Guidance

SaaS security collection

Created:  11 Jun 2018
Updated:  11 Jun 2018
Cloud nuts
Guidance for organisations looking to use, deploy, and understand the risks of adopting a range of popular Software as a Service (SaaS) applications.

Software as a Service (SaaS) applications are increasingly popular. Many of us use them on a daily basis, so it's important we know how to check if they are suitably secure.

To do this, the NCSC have developed a set of SaaS security principles, derived from a slimmed down subset of the NCSC's cloud security principles. These SaaS security principles represent our judgement as to the minimum set of security attributes you should seek to understand before using a SaaS offering.

We have used the SaaS security principles to assess the security properties of a range of popular SaaS offerings. You can find these in the security reviews section below. You should read these as worked examples, demonstrating how the principles can be used to evaluate the suitability of any service you are interested in. Given that these services evolve over time, we recommend that you re-test your choice of service periodically.

As our approach provides a minimum level of confidence, your risk management processes might determine that your requirements are more exacting. This will be particularly true for workloads which you deem sensitive, or are covered by other regulations (such as PCI, DSS or GDPR). 

  1. Understanding Software as a Service (SaaS) security

    An outline of the NCSC's approach to understanding the security of Software as a Service (SaaS) offerings.

  2. SaaS security principles

    A brief description of the criteria developed by the NCSC to evaluate the security of various 'Software as a Service' (SaaS) offerings.

SaaS security reviews

  1. Basecamp security review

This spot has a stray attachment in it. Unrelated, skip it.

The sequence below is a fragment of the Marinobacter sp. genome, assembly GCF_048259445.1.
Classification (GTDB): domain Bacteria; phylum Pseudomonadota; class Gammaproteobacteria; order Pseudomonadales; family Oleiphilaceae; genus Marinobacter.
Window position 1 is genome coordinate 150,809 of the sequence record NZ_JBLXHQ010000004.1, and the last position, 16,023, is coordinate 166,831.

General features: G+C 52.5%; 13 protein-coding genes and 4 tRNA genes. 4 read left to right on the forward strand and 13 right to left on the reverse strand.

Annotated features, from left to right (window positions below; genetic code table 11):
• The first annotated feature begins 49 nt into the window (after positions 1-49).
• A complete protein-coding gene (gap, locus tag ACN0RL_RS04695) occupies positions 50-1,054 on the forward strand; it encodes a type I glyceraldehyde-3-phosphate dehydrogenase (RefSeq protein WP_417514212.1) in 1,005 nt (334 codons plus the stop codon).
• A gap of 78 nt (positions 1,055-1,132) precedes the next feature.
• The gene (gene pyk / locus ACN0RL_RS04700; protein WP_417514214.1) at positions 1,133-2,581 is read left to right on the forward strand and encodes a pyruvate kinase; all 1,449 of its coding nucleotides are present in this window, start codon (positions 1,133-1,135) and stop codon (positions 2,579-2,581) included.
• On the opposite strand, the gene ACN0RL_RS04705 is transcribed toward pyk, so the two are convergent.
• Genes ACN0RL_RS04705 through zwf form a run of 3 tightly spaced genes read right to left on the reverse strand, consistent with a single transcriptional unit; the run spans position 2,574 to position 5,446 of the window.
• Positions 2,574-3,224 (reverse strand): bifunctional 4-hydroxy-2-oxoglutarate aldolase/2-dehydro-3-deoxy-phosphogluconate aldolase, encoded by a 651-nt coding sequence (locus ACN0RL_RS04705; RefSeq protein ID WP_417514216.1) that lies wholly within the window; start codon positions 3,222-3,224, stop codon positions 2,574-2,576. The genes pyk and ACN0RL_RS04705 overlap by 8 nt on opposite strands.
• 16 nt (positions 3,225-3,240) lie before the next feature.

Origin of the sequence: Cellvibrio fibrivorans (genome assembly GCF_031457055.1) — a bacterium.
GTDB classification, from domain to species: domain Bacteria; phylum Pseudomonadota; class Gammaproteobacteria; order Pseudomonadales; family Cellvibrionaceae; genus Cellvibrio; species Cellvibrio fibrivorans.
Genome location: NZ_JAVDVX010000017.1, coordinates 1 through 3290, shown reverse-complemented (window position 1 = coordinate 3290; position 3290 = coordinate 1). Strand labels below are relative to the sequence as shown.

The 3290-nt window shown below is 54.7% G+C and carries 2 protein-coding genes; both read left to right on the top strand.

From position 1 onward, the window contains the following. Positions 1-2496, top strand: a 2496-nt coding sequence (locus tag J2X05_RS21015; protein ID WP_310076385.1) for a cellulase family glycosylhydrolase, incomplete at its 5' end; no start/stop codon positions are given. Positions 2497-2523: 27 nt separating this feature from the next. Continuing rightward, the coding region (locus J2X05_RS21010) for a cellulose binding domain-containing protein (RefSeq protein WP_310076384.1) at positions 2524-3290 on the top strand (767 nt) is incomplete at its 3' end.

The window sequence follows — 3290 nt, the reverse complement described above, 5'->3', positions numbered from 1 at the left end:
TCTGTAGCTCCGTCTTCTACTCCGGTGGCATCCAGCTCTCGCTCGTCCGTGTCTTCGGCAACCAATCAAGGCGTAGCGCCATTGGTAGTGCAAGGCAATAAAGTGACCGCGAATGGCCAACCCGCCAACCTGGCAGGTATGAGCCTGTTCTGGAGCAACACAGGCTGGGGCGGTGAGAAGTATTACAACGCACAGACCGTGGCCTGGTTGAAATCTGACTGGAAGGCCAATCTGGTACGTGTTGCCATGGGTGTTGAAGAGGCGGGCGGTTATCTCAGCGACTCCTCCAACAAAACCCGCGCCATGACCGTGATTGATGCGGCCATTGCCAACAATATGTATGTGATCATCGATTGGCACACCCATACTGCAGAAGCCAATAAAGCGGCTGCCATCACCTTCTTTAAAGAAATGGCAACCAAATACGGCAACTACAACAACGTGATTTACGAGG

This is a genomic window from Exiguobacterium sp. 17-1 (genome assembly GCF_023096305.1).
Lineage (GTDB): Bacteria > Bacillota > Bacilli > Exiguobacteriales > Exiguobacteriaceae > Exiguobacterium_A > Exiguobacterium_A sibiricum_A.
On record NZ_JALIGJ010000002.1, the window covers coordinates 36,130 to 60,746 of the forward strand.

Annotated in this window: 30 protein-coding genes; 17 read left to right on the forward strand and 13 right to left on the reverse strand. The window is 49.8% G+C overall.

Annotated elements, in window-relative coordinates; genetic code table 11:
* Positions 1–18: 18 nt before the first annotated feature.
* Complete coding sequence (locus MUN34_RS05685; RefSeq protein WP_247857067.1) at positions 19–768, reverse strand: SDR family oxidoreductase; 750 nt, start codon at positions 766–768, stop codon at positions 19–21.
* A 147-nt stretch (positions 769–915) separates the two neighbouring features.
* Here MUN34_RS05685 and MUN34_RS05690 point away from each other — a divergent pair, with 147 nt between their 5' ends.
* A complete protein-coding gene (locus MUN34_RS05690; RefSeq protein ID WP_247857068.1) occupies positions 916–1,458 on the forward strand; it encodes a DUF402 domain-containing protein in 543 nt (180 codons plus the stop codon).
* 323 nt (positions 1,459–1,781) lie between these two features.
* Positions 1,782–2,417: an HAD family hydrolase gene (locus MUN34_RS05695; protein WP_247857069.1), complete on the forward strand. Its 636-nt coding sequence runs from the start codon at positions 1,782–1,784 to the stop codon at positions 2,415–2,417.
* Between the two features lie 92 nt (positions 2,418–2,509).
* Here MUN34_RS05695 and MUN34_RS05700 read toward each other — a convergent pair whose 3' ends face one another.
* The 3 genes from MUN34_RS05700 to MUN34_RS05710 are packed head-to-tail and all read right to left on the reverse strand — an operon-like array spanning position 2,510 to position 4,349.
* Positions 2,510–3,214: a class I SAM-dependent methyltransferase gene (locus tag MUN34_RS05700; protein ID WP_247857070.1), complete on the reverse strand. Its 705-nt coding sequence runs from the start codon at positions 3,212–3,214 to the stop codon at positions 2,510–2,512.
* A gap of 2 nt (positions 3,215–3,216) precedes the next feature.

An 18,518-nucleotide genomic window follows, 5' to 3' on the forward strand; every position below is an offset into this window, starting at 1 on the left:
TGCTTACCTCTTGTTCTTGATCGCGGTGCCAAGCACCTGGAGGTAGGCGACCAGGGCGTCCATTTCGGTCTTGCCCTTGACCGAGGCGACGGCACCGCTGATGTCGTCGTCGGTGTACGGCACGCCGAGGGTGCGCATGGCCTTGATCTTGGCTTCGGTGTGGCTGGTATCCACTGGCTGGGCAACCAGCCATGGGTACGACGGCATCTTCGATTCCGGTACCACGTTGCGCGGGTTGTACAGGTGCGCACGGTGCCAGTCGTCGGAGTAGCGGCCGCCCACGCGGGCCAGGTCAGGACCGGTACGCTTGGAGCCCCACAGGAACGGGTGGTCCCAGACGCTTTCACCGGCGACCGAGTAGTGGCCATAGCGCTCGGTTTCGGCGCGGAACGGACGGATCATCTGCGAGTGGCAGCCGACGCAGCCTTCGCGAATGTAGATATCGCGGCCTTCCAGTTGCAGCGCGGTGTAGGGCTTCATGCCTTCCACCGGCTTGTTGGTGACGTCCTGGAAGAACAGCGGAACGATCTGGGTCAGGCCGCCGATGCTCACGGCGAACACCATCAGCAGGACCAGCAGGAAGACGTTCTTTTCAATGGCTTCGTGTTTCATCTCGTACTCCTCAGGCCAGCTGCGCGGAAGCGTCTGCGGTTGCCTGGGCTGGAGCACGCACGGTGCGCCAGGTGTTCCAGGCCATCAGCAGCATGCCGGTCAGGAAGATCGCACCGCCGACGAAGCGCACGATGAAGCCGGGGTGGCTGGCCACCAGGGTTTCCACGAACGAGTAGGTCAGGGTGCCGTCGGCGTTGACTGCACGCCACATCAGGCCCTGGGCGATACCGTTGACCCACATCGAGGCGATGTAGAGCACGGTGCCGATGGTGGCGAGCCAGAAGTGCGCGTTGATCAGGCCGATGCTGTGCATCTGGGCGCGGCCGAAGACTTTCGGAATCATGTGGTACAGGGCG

A security review of the Basecamp project management tool, based on the NCSC's SaaS security principles.

  2. Confluence security review

    A security review of the Confluence collaborative working tool, based on the NCSC's SaaS security principles.

  3. G Suite security review

    A security review of Google's G Suite productivity tools, based on the NCSC's SaaS security principles.

  4. Jira security review

    A security review of the Jira issue tracking and planning tool, based on the NCSC's SaaS security principles.

  5. MailChimp security review

    A security review of MailChimp, the email service provider, based on the NCSC's SaaS security principles.

  6. Office 365 security review

    A security review of Microsoft Office 365 productivity tools, based on the NCSC's SaaS security principles.

  7. Slack security review

    A security review of the Slack real-time messaging and file sharing application, based on the NCSC's SaaS security principles.

  8. Smartsheet security review

    A security review of the Smartsheet application for managing collaborative work, based on the NCSC's SaaS security principles.

  9. Stride security review

    A security review of the Stride enterprise communications tool, based on the NCSC's SaaS security principles.

  10. Trello security review

    A security review of the Trello Kanban-style collaboration tool, based on the NCSC's SaaS security principles.

  11. Yammer security review

    A security review of Yammer, an enterprise social networking service, based on the NCSC's SaaS security principles.

  12. Zendesk security review

    A security review of Zendesk, a ticketing system to improve customer relations, based on the NCSC's SaaS security principles.

Was this guidance helpful?

We need your feedback to improve this content.

Yes No